McClelland responds to complaints

Published 3:00 am Saturday, May 21, 2016

McClelland Zoo entrance.

McClelland Zoo entrance.

Mike McClelland, owner of McClelland’s Critters in Banks, responded Friday to a PETA press release criticizing his roadside zoo.

“I don’t know if I made somebody mad or what,” said McClelland. “All of a sudden I’m getting phone calls from people asking if we’re closed and groups cancelling their visits.”

McClelland believes the controversy is costing him financially and responded specifically to a portion of the press release that encourages families to “stay away from roadside zoos displaying animals for profit.”

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“I’m not state-funded or city-funded,” McClelland said. “The only way I can make money at all is by visitors coming in. I’m actually in credit card debt right now from making all-new enclosures.

“I do this because it’s my passion. All my animals are healthy. They eat before I do.

“The government is always going to find problems at any zoo. That’s their job.”

The controversy began in February, when PETA filed a complaint with the USDA about conditions at McClelland’s Critters. The USDA released an inspection report in late April.

PETA followed the inspection report with a press release this week citing the USDA report.

“McClelland’s Critters apparently either can’t or won’t provide animals with basic necessities such as clean drinking water, nor does the facility take safety precautions to protect both animals and visitors,” PETA Foundation Deputy Director of Captive Animal Law Enforcement Brittany Peet said in the release. “PETA is calling for these animals to be retired to reputable sanctuaries where they can receive the attention and care that they deserve.”



McClelland said the zoo is not closing nor is it under USDA investigation. The report, issued April 20, is labeled as a “routine inspection” report. It cites some sharp wires and other objects being exposed in various enclosures that could injure the animals. The inspection report also said some enclosures contained green and brown water which animals used for bathing and drinking.

“Failure to maintain housing facilities in a structurally sound manner can cause injury to the animals. The affected structures must be repaired or replaced and all housing facilities should be maintained and kept structurally sound to protect and contain the animals.”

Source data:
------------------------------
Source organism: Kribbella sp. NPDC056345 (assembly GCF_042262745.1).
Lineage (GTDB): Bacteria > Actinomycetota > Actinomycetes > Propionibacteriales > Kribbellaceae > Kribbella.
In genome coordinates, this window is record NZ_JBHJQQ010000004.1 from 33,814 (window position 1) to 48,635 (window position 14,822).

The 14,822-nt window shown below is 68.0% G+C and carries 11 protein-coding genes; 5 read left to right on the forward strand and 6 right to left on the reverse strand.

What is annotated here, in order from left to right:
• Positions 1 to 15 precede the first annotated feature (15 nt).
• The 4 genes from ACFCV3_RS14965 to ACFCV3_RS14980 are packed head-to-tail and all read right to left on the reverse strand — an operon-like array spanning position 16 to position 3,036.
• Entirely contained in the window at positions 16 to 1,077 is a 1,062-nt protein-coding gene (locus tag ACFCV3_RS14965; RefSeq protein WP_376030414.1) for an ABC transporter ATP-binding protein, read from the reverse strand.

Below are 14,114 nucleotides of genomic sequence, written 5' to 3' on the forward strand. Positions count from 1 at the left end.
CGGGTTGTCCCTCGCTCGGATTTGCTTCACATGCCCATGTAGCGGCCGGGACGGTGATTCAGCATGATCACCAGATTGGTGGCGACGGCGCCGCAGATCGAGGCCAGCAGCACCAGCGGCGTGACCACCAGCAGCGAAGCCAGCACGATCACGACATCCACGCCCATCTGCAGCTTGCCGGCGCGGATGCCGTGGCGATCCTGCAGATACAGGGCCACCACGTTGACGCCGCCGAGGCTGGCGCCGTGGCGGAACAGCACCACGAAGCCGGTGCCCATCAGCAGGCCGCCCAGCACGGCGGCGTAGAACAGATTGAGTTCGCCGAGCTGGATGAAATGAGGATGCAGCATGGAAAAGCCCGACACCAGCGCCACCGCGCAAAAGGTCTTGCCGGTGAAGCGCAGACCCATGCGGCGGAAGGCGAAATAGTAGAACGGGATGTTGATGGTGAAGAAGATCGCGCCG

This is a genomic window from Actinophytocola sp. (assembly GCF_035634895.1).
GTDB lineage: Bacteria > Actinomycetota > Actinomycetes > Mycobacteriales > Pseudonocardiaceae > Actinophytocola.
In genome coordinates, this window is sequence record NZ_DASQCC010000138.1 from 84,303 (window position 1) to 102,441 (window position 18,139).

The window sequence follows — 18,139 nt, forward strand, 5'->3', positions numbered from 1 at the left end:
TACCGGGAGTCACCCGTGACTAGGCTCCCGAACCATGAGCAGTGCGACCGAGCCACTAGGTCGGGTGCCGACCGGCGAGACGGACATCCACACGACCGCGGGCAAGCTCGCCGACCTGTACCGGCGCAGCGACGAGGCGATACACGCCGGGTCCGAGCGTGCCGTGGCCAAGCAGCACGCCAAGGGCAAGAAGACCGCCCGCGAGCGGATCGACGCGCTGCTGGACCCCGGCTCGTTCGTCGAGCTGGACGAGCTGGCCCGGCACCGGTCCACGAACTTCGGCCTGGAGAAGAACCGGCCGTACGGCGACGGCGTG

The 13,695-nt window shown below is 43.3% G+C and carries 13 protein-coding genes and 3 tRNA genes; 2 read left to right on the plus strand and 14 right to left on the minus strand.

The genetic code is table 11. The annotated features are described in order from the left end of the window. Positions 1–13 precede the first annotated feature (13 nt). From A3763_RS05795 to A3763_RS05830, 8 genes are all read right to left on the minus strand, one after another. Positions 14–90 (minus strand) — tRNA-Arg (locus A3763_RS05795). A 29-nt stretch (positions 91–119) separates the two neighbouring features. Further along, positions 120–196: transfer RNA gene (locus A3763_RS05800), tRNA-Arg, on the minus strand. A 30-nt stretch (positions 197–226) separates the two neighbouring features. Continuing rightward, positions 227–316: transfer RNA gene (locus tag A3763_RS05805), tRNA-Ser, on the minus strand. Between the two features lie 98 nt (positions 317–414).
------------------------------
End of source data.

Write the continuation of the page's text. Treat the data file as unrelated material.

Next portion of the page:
The report does not say that any closures were in complete disrepair.

McClelland said he has fixed the issues addressed in the inspection report.

“As far as the standing water, I had been cleaning the pools out once a week, but they’ve told me I need to start doing it twice a week now so I’ve been doing that,” he said.

One thing McClelland wanted to make sure was clear is that his animals have clean drinking water. “See those blue hoses there?” McClelland asked. “There’s one of those in every enclosure. The animals can come to the hose and get fresh water directly.”

McClelland also said he addressed a recurring problem with green film on the zoo’s animal enrichment hoses.

“Those are all gone now,” he said. “They’d come and check and sometimes it would be different hoses, and then even after we cleaned them they’d say they didn’t look clean enough, so we got rid of them.”



McClelland says he’s looking for some more fire hoses from fire departments to bring back enrichment hoses in the future. There is already one set at the ring-tailed lemur exhibit.

Another citation on the list noted that a busload of 60 schoolchildren and chaperones fed and had contact with sheep, pigs, goats, and buffalo without a public attendant present.

USDA spokesperson Tanya Espinosa explained that chaperones are responsible for the safety of the kids and that this citation deals with the safety of the animals from improper handling and feeding.

McClelland said he has fixed the issue.

Espinosa said that the USDA could open an investigation after repeat non-compliances, which McClelland’s had with some of their enclosure violations, but that no penalties are associated with inspection reports.

“The USDA can do three things after a facility has received repeat non-compliances,” Espinosa said. “We can send an official letter of warning, which simply tells the owner that the issue must be resolved and that we will be monitoring them more closely. It carries no monetary penalty.

“The second thing we can do is give a stipulation, which is a monetary penalty that is agreed to between the USDA and the facility.

“Finally, we can complete the investigation and file a complaint with administrative law judges who can then issue a monetary penalty or suspend or revoke the facility’s license.”

Espinosa said the USDA has not opened an investigation in the McClelland case.

The USDA report does not address the first two of PETA’s three complaints filed in February. The first violation in the complaint alleged that one of the black bear enclosures was “cramped” and “did not allow for adequate freedom of movement.”

The report did not have any mention of an enclosure not being of proper size. McClelland also contested the allegation, saying that the black bear enclosures are 8 feet tall, while the bears are roughly 6 feet tall when standing.

The second complaint claimed that a bear, tigers and ligers were pacing, showing “psychological distress.” This was not addressed in the USDA report.

McClelland said Friday his zoo isn’t going anywhere.

“These are my kids,” he said. “I’m not relocating my babies.”